Lost ESI Under the Federal Rules of Civil Procedure
Southern Methodist University Science and Technology Law Review (2017 Forthcoming)
21 Pages Posted: 12 Oct 2016 Last revised: 26 Oct 2016
Date Written: October 7, 2016
In 2006, Federal Rule of Civil Procedure (FRCP) 37(e) came into effect, declaring that lost electronically stored information (esi) could not prompt “sanctions … on a party” absent “exceptional circumstances.” Sanctions were limited to losses resulting from “the routine, good-faith operation of an electronic information system.” Effective December, 2015, Rule 37(e) now contemplates limited “measures … to cure the prejudice” caused by lost and irreplaceable esi due to a party’s failure “to take reasonable steps to preserve,” as well as sanctions for more culpable conduct.
The rule was amended in 2015 because the 2006 norm had “not adequately addressed the serious problems resulting from the continued exponential growth in the volume” of esi and because it had prompted in the federal circuits “significantly different standards for imposing sanctions or curative measures on parties who fail to preserve” esi. The 2015 rule incorporated only some of the 2013 recommended amendments to FRCP 37(e), which included comparable guidelines for esi and nonesi discovery.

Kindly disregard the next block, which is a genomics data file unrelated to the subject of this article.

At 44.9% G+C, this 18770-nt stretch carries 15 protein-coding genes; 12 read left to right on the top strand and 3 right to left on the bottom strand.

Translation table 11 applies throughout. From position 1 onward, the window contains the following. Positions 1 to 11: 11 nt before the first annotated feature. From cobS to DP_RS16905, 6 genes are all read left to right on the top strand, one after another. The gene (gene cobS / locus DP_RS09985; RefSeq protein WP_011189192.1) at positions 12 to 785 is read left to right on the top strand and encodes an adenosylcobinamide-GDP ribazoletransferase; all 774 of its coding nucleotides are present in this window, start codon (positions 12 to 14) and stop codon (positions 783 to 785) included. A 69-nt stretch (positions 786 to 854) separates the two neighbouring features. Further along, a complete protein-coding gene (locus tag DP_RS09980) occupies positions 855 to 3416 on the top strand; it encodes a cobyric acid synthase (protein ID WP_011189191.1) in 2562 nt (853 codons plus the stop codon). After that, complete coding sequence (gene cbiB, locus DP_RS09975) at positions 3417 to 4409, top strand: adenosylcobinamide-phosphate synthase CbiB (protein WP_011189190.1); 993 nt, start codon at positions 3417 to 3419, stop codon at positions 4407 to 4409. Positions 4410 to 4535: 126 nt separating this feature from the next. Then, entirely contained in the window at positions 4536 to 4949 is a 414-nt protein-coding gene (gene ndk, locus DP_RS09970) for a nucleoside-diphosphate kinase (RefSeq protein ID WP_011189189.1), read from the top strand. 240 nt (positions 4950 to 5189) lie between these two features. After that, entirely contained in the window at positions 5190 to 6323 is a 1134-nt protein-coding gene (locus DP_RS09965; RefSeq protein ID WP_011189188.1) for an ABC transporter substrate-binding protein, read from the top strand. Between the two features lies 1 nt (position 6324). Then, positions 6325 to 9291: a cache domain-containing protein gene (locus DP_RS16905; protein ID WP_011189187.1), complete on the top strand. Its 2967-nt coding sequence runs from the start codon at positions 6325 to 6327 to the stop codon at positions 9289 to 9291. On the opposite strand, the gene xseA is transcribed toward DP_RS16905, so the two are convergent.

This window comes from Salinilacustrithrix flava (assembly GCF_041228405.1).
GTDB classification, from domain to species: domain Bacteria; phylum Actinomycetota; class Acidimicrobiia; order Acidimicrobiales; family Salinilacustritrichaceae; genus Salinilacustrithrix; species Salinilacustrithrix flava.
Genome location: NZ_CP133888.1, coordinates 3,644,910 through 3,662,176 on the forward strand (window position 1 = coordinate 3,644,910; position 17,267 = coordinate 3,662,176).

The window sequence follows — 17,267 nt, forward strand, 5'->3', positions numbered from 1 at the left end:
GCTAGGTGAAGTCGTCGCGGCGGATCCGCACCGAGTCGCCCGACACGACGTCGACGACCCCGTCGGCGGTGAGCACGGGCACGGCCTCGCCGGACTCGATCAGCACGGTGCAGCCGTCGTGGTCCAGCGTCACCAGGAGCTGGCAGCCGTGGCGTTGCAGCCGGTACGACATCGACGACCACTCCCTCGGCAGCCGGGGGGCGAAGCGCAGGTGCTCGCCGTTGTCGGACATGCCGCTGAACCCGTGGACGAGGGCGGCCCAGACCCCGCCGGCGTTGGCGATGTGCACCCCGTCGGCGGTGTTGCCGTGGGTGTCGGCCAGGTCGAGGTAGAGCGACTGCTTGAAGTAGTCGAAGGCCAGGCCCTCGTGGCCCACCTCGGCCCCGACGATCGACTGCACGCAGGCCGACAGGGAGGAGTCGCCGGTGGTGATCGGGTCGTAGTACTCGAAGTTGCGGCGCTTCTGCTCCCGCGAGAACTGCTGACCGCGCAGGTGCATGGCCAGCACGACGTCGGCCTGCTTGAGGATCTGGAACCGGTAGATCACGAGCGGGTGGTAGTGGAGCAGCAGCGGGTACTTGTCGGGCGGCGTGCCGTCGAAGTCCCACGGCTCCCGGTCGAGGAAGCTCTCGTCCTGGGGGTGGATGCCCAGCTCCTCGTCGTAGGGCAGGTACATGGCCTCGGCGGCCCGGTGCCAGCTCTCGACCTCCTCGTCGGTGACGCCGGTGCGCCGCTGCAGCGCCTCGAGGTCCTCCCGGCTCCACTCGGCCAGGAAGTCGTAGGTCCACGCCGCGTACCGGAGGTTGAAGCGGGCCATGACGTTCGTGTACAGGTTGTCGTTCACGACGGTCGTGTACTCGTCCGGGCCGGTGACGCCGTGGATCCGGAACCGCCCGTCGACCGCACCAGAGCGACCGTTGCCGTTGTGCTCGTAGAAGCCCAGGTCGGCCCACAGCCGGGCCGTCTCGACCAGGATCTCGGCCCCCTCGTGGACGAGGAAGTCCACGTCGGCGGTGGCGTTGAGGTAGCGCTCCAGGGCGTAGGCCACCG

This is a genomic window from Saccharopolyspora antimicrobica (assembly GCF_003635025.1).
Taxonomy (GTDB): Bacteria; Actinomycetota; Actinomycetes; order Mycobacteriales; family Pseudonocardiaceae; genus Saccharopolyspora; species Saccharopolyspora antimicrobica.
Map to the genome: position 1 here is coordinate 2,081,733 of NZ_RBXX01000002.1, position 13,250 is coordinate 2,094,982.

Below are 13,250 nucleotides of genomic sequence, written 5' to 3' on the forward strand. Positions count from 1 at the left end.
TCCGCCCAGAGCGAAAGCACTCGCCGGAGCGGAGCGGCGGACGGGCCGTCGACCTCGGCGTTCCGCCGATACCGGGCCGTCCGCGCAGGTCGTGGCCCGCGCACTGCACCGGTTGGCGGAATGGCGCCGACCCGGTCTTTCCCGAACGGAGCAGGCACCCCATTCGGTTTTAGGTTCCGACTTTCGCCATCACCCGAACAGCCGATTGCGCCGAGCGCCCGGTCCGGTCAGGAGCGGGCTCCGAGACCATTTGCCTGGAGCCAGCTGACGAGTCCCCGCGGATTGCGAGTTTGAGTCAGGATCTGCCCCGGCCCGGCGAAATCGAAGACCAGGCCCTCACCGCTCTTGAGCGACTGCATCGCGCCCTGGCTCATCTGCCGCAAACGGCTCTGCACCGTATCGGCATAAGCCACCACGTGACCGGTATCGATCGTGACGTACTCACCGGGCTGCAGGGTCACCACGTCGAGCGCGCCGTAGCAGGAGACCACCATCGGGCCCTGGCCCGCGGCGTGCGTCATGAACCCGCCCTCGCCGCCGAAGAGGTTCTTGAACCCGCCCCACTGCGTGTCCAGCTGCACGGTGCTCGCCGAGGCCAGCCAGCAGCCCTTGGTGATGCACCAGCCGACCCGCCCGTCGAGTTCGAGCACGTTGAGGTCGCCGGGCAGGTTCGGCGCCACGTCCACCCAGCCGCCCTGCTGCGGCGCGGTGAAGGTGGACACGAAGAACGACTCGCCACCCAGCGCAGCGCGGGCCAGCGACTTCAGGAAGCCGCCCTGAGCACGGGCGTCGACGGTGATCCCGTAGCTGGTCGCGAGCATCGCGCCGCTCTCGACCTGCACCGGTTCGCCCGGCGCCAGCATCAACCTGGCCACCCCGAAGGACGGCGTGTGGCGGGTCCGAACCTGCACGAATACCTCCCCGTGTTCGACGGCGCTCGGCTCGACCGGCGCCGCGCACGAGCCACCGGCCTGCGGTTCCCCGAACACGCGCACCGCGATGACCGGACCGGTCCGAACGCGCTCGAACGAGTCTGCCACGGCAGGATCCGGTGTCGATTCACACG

This article first reviews the basic features of the old and new FRCP 37(e), as well as their place amongst other FRCP and judicial precedents on information preservation in anticipation of and during litigation. It then comments on the challenges posed under the new federal rule, including issues on choice of law; irreplaceability; culpability; burden of proof; party identification; and, state spoliation torts.
Keywords: FRCP 37(e), esi, federal civil procedure rules, electronically stored information, sanctions, lost esi, civil litigation, federal courts, spoliation, evidence loss, lost evidence
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